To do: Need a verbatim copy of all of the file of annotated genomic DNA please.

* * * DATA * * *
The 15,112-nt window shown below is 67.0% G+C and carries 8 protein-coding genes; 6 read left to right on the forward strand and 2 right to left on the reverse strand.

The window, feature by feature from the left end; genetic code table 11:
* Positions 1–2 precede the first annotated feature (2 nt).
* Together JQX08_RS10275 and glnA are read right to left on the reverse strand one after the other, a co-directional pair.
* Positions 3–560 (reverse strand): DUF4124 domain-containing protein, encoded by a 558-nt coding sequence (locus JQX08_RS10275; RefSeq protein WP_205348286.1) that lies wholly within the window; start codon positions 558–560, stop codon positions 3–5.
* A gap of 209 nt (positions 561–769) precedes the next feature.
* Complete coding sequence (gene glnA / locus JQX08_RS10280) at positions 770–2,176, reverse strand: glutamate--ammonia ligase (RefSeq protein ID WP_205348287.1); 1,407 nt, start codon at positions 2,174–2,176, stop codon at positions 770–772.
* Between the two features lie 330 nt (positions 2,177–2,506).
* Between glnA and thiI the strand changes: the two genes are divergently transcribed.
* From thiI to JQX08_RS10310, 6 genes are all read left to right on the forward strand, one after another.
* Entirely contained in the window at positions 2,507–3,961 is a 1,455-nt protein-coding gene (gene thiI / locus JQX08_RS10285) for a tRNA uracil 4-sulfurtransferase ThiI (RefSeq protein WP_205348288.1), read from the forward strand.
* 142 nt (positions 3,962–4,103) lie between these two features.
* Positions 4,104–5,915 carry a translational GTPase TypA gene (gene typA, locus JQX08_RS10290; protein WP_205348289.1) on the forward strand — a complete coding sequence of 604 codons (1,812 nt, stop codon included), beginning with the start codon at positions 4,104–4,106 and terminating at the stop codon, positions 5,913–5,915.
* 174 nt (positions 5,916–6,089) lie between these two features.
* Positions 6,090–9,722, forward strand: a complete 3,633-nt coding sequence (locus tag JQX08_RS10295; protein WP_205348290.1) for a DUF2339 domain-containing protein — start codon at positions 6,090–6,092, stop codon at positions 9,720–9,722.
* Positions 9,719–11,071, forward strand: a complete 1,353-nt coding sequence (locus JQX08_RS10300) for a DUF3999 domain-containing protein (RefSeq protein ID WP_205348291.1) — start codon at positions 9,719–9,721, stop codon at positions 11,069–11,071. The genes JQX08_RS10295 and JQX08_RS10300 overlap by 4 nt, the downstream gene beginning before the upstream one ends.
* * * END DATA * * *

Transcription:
The 15,112-nt window shown below is 67.0% G+C and carries 8 protein-coding genes; 6 read left to right on the forward strand and 2 right to left on the reverse strand.

The window, feature by feature from the left end; genetic code table 11:
* Positions 1–2 precede the first annotated feature (2 nt).
* Together JQX08_RS10275 and glnA are read right to left on the reverse strand one after the other, a co-directional pair.
* Positions 3–560 (reverse strand): DUF4124 domain-containing protein, encoded by a 558-nt coding sequence (locus JQX08_RS10275; RefSeq protein WP_205348286.1) that lies wholly within the window; start codon positions 558–560, stop codon positions 3–5.
* A gap of 209 nt (positions 561–769) precedes the next feature.
* Complete coding sequence (gene glnA / locus JQX08_RS10280) at positions 770–2,176, reverse strand: glutamate--ammonia ligase (RefSeq protein ID WP_205348287.1); 1,407 nt, start codon at positions 2,174–2,176, stop codon at positions 770–772.
* Between the two features lie 330 nt (positions 2,177–2,506).
* Between glnA and thiI the strand changes: the two genes are divergently transcribed.
* From thiI to JQX08_RS10310, 6 genes are all read left to right on the forward strand, one after another.
* Entirely contained in the window at positions 2,507–3,961 is a 1,455-nt protein-coding gene (gene thiI / locus JQX08_RS10285) for a tRNA uracil 4-sulfurtransferase ThiI (RefSeq protein WP_205348288.1), read from the forward strand.
* 142 nt (positions 3,962–4,103) lie between these two features.
* Positions 4,104–5,915 carry a translational GTPase TypA gene (gene typA, locus JQX08_RS10290; protein WP_205348289.1) on the forward strand — a complete coding sequence of 604 codons (1,812 nt, stop codon included), beginning with the start codon at positions 4,104–4,106 and terminating at the stop codon, positions 5,913–5,915.
* 174 nt (positions 5,916–6,089) lie between these two features.
* Positions 6,090–9,722, forward strand: a complete 3,633-nt coding sequence (locus tag JQX08_RS10295; protein WP_205348290.1) for a DUF2339 domain-containing protein — start codon at positions 6,090–6,092, stop codon at positions 9,720–9,722.
* Positions 9,719–11,071, forward strand: a complete 1,353-nt coding sequence (locus JQX08_RS10300) for a DUF3999 domain-containing protein (RefSeq protein ID WP_205348291.1) — start codon at positions 9,719–9,721, stop codon at positions 11,069–11,071. The genes JQX08_RS10295 and JQX08_RS10300 overlap by 4 nt, the downstream gene beginning before the upstream one ends.